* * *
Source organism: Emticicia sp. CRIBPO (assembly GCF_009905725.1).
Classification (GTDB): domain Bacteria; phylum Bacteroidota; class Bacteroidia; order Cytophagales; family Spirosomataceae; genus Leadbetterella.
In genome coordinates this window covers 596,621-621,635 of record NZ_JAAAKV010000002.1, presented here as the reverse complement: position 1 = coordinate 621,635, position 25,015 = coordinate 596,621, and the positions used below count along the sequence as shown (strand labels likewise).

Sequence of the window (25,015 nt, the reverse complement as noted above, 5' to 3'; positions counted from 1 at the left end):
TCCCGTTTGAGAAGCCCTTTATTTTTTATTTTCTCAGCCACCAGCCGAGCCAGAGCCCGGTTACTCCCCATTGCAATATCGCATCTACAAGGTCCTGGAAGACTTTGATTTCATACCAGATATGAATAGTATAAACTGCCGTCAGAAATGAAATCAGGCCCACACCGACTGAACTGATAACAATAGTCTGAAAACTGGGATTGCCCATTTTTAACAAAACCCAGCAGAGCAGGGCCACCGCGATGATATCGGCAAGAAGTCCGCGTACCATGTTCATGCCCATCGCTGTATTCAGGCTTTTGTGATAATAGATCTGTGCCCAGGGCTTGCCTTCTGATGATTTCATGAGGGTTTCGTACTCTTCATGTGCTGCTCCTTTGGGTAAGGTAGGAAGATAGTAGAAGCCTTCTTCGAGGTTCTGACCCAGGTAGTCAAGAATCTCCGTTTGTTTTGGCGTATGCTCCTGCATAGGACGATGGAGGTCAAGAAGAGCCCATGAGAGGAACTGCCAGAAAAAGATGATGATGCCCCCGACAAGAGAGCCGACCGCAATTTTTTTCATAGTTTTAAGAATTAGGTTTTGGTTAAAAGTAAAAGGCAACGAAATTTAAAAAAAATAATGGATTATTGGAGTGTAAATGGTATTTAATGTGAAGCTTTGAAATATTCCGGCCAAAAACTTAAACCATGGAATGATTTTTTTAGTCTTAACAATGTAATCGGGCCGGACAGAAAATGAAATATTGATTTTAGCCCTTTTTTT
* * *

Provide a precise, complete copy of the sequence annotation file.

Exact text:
Source organism: Emticicia sp. CRIBPO (assembly GCF_009905725.1).
Classification (GTDB): domain Bacteria; phylum Bacteroidota; class Bacteroidia; order Cytophagales; family Spirosomataceae; genus Leadbetterella.
In genome coordinates this window covers 596,621-621,635 of record NZ_JAAAKV010000002.1, presented here as the reverse complement: position 1 = coordinate 621,635, position 25,015 = coordinate 596,621, and the positions used below count along the sequence as shown (strand labels likewise).

Sequence of the window (25,015 nt, the reverse complement as noted above, 5' to 3'; positions counted from 1 at the left end):
TCCCGTTTGAGAAGCCCTTTATTTTTTATTTTCTCAGCCACCAGCCGAGCCAGAGCCCGGTTACTCCCCATTGCAATATCGCATCTACAAGGTCCTGGAAGACTTTGATTTCATACCAGATATGAATAGTATAAACTGCCGTCAGAAATGAAATCAGGCCCACACCGACTGAACTGATAACAATAGTCTGAAAACTGGGATTGCCCATTTTTAACAAAACCCAGCAGAGCAGGGCCACCGCGATGATATCGGCAAGAAGTCCGCGTACCATGTTCATGCCCATCGCTGTATTCAGGCTTTTGTGATAATAGATCTGTGCCCAGGGCTTGCCTTCTGATGATTTCATGAGGGTTTCGTACTCTTCATGTGCTGCTCCTTTGGGTAAGGTAGGAAGATAGTAGAAGCCTTCTTCGAGGTTCTGACCCAGGTAGTCAAGAATCTCCGTTTGTTTTGGCGTATGCTCCTGCATAGGACGATGGAGGTCAAGAAGAGCCCATGAGAGGAACTGCCAGAAAAAGATGATGATGCCCCCGACAAGAGAGCCGACCGCAATTTTTTTCATAGTTTTAAGAATTAGGTTTTGGTTAAAAGTAAAAGGCAACGAAATTTAAAAAAAATAATGGATTATTGGAGTGTAAATGGTATTTAATGTGAAGCTTTGAAATATTCCGGCCAAAAACTTAAACCATGGAATGATTTTTTTAGTCTTAACAATGTAATCGGGCCGGACAGAAAATGAAATATTGATTTTAGCCCTTTTTTT